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McCoy v. California Lottery

United States District Court, E.D. Wisconsin

May 9, 2018

JAMES CORTEZ MCCOY, Plaintiff,
v.
CALIFORNIA LOTTERY, Defendant.

          ORDER GRANTING PLAINTIFF'S MOTION FOR LEAVE TO PROCEED WITHOUT PREPAYMENT OF THE FILING FEE (DKT. NO. 2), SCREENING COMPLAINT UNDER 28 U.S.C. §1915A, AND DISMISSING COMPLAINT FOR FAILURE TO STATE A CLAIM

          HON. PAMELA PEPPER, United States District Judge.

         Plaintiff James Cortez McCoy, who is confined at the Milwaukee County Jail, is representing himself. He filed a complaint against the California Lottery for $200 billion dollars in damages. Dkt. No. 1. This order resolves the plaintiff's motion for leave to proceed without prepayment of the filing fee, screens the plaintiff's complaint and dismisses the complaint for failure to state a claim.

         A. Application for Leave to Proceed Without Prepaying the Filing Fee (Dkt. No. 2)

         The Prison Litigation Reform Act applies to this case because the plaintiff is incarcerated. 28 U.S.C. §1915. The law allows a court to give an incarcerated plaintiff the ability to proceed with his lawsuit without pre-paying the civil case-filing fee, as long as he meets certain conditions. Id. One of those conditions is a requirement that the plaintiff pay an initial partial filing fee. 28 U.S.C. §1915(b). Once the plaintiff pays the initial partial filing fee, the court may allow the plaintiff to pay the balance of the $350 filing fee over time, through deductions from his prisoner account. Id.

         On October 17, 2017, Magistrate Judge David E. Jones issued an order directing the plaintiff to pay an initial partial filing fee of $21.67 by November 7, 2017. Dkt. No. 5. On October 25, 2017, the plaintiff paid an initial partial filing fee of $22.00.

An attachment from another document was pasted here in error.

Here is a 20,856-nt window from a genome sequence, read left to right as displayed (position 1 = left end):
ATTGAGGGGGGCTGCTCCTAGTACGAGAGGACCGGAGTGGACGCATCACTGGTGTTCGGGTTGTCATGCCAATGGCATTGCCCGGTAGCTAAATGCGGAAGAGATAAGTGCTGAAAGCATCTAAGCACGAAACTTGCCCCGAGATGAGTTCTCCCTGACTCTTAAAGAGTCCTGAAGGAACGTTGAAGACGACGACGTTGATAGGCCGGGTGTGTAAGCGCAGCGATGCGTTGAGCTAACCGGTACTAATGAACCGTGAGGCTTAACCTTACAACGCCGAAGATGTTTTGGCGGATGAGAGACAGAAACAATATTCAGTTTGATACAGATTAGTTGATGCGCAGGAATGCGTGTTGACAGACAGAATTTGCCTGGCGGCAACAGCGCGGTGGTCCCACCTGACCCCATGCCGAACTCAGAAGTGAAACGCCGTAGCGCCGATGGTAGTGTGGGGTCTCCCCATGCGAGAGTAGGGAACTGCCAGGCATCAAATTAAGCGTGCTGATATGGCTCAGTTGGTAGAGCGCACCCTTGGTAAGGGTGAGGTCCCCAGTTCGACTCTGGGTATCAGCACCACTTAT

The case was reassigned to this court on October 24, 2017. The court will grant the plaintiff's motion for leave to proceed without prepayment of the filling fee, and will allow him to pay the filing fee over time from his prisoner account, as described at the end of this order.

         B. Screening of Plaintiff's Complaint

         1. Standard for Screening Complaints

         The Prison Litigation Reform Act requires federal courts to screen complaints brought by prisoners seeking relief against a governmental entity, or officer or employee of a governmental entity. 28 U.S.C. §1915A(a). A court may dismiss a case, or part of it, if the claims alleged are “frivolous, malicious, ” fail to state a claim upon which relief may be granted, or seek monetary relief from a defendant who is immune from such relief. 28 U.S.C. §1915(e)(2)(B).

         To state a claim under the federal notice pleading system, a plaintiff must provide a “short and plain statement of the claim showing that [he] is entitled to relief[.]” Fed.R.Civ.P. 8(a)(2). The complaint need not plead specific facts, and need only provide “fair notice of what the . . . claim is and the grounds upon which it rests.” Bell Atl. Corp. v. Twombly, 550 U.S. 544, 555 (2007) (quoting Conley v. Gibson, 355 U.S. 41, 47 (1957)). “Labels and conclusions” or a “formulaic recitation of the elements of a cause of action” will not do. Ashcroft v. Iqbal, 556 U.S. 662, 678 (2009) (quoting Twombly, 550 U.S. at 555).

         The factual content of a complaint must allow a court to “draw the reasonable inference that the defendant is liable for the misconduct alleged.” Id. Indeed, allegations must “raise a right to relief above the speculative level.” Twombly, 550 U.S. at 555. Factual allegations, when accepted as true, must state a claim that is “plausible on its face.” Iqbal, 556 U.S. at 678.

         Federal courts follow the two-step analysis in Twombly to determine whether a complaint states a claim. Id. at 679. First, a court determines whether the plaintiff's legal conclusions are supported by factual allegations. Id. Legal conclusions not supported by facts “are not entitled to the assumption of truth.” Id. Second, a court determines whether the well-pleaded factual allegations “plausibly give rise to an entitlement to relief.” Id.

         2. Facts Alleged in the Complaint

         The plaintiff alleges that on July 13, 2015, he bought a winning Powerball lottery ticket in Milwaukee, Wisconsin. Dkt. No. 1 at 2, 3. He submitted his claim on April 22, 2017. Id. at 2. On July 20, 2017, the plaintiff received a letter stating that “they can't pay out on ...


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